Blood Done Sign My Name by Timothy B. Tyson is an important autobiographical history of race relations in the United States, centered on events in North Carolina in the 1960's and 70's. Tyson writes with extraordinary grace and wisdom about the lives (and deaths) of people, black and white. The author is a deeply religious preacher's son, driven to fight for justice. As he notes in Chapter 1 ("Baptism"):

Before I could grasp what had happened in my hometown, I had to root through the basement of the courthouse, ransack the state archives, read a hundred years of old newspapers, and kneel beside the graves of blood kin and strangers. I had to get to know my own father and mother as real human beings, and to understand that the Lord works through deeply flawed people, since He made so few of the other kind. ...

The truth will set us free, so the Bible says, and my own experience bears witness. This story has carved changes in my life as deep as the enduring chasm of race in this country, but far more fortuitous. My search for the meaning of the troubles in Oxford launched me toward a life of learning, across lines of color and caste, out of my little boy's vision of my family's well-lighted place in the world and into the shadows where histories and memories and hopes abide.

Blood Done Sign My Name is full of deft, often self-deprecating humor. In Chapter 5 ("King Jesus and Dr. King") Tim Tyson adroitly explains the circumstances in 1966 which led to his father's abrupt move as pastor to the Oxford United Methodist Church:

Their previous minister — the Reverend Smith, as I shall call him — apparently had become spiritually and perhaps otherwise entangled with one of the more prominent women in his congregation. Counseling the good sister on matters of the Spirit, alas, Reverend Smith had wandered into the realm of the flesh. And the poor fool, intoxicated by love, had written Herself an amorous and wistful letter, which had fallen into the hands of her husband. Mr. Jones, as I shall call him, was a shopkeeper in a nearby town who sold, among other things, shotguns and pistols.

After recounting the outcome of the Smith and Jones confrontation — an abrupt, indefinitely-extended vacation by Reverend Smith — Tim Tyson describes his father's reaction to the transfer to Oxford:

The thing you have to understand about Daddy is that he wasn't just saying that stuff about the Lord. His God was a God who had a plan for your life, but who left you room to make your own mistakes. Your job was to watch for signs and listen for guidance. What others might dismiss as the vagaries of fate, my father interpreted as dancing lessons from the Divine. Every step was part of a ballet too large for you to see it all, a provisional choreography perhaps not even intended for you to understand, and the key was to move into its rhythms with both humility and boldness, never mistaking yourself for the director. ...

In Chapter 11 ("We All Have Our Own Stories") Tyson sketches a profile of family friend Ben Averett, who owned a farm where Tim spent some of his summers as a youth:

Ben was a brawny, forthright man whom I liked to call "Pharoah," because he kept me and Ed busy picking up rocks, weeding the garden, and carrying wood for the fires. Ben worked us hard, but he also showed us how to ride horses, shoot guns, catch fish, and think for ourselves. Though he had a gruff manner and a quick temper, he was also gentle and kind, quick to forgive, and defied all stereotypes. Ben kept rifles, shotguns, and pistols of all descriptions, drove a pickup truck, and liked country music. He made the best barbecued chicken the South has ever seen. Possibility was his playground. "Anything that you ever want to do, there is a book about it at the library," Ben liked to say. And his life bore testimony to his philosophy: he could build houses, do plumbing and electrical work, grow peaches, lay tile, and dance like nobody's business. Growing up, I considered Ben a model for what a man ought to be and do, and I was not far wrong. One day Ben decided that writing a sonnet couldn't be any harder than building a house, checked out a bunch of books about sonnets, and wrote a masterful sonnet — about building a house.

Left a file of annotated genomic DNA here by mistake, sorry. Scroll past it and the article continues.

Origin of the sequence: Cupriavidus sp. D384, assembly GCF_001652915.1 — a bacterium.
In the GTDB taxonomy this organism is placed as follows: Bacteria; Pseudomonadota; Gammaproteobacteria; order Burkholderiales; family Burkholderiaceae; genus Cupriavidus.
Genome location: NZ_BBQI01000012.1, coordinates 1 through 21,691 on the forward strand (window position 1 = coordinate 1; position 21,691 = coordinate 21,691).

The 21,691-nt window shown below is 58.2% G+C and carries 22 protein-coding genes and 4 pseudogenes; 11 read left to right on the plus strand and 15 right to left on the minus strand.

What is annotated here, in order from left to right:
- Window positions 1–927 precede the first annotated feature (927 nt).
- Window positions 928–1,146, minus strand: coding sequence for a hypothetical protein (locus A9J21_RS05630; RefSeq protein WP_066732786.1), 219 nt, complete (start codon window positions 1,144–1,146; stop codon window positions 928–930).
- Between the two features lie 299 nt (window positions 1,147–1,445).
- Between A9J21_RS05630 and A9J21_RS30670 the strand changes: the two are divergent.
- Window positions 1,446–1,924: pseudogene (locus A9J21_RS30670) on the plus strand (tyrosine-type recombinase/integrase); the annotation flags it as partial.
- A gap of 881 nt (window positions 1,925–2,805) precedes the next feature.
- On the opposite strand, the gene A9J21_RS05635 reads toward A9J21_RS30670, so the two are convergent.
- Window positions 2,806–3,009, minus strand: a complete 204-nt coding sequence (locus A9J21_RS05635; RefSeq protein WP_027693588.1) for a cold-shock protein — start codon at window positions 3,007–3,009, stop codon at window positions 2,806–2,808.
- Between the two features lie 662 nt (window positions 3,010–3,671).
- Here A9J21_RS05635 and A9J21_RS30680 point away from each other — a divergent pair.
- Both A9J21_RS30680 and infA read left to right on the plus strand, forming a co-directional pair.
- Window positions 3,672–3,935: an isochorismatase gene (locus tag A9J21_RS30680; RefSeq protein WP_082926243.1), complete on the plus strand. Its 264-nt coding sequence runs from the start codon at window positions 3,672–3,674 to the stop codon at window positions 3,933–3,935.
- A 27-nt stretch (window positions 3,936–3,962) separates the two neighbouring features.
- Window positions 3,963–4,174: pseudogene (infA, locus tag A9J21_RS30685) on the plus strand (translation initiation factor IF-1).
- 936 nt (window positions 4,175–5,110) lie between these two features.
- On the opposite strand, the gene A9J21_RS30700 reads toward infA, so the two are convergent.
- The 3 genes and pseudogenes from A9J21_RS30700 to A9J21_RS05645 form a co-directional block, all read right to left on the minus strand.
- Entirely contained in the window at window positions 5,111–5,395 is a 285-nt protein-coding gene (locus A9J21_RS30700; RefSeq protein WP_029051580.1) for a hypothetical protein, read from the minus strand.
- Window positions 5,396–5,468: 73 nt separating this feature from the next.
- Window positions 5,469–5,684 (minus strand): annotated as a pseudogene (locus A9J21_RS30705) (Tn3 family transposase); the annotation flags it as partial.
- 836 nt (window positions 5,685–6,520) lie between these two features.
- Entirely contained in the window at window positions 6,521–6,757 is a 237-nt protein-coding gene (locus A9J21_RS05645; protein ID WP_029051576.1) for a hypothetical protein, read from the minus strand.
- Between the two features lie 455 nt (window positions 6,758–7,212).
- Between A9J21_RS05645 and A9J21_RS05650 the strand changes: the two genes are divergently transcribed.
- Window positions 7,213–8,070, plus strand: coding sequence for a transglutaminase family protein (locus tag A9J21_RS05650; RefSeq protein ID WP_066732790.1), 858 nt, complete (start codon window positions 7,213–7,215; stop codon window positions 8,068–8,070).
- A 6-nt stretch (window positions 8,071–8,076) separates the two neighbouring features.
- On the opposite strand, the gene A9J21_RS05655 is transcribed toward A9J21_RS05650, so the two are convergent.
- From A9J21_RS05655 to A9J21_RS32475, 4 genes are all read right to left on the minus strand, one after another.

Finally, near the end of the "Acknowledgements" at the back of his book, Tyson describes a lovely scene with his mother:

When I was only three years old, Mama found me on the floor with a book pulled tightly against my face, sobbing hard. When she asked me why on earth I was crying, I told her, "Because I can't get in the book." Now, I could not read at that age. What had happened, really, is that my mother had read so many books to me, so vividly, so beautifully, that I expected to be able to pick up the book and plunge instantly into beautiful depths of the imagination, and was disappointed that I could not. In later years, of course, I found exactly that kind of staisfaction in books, and I owe all that to Mama. Martha Buie Tyson stands like a tree beside the river of our lives, giving shade and sustenance, and teaching all of us by example. ...

A good friend loaned me Blood Done Sign My Name and told me that after he read it he immediately bought additional copies to give to his children and lend out to others. I am doing likewise ...

(cf. ForGreatJustice (1 Sep 2002), InterracialIntimacies (24 Feb 2003), RacialRelationships (10 Jan 2004), AnHourBeforeDaylight (25 May 2004), InterracialCheckmate (20 Jul 2004), RaceAndLove (6 Aug 2004), Troublesome Words (9 Apr 2006), ...)

TopicSociety - TopicLiterature - Datetag20060504

(correlates: EmersonOnInformationRetrieval, EverIsALongTime, ToProtectAndToServe, ...)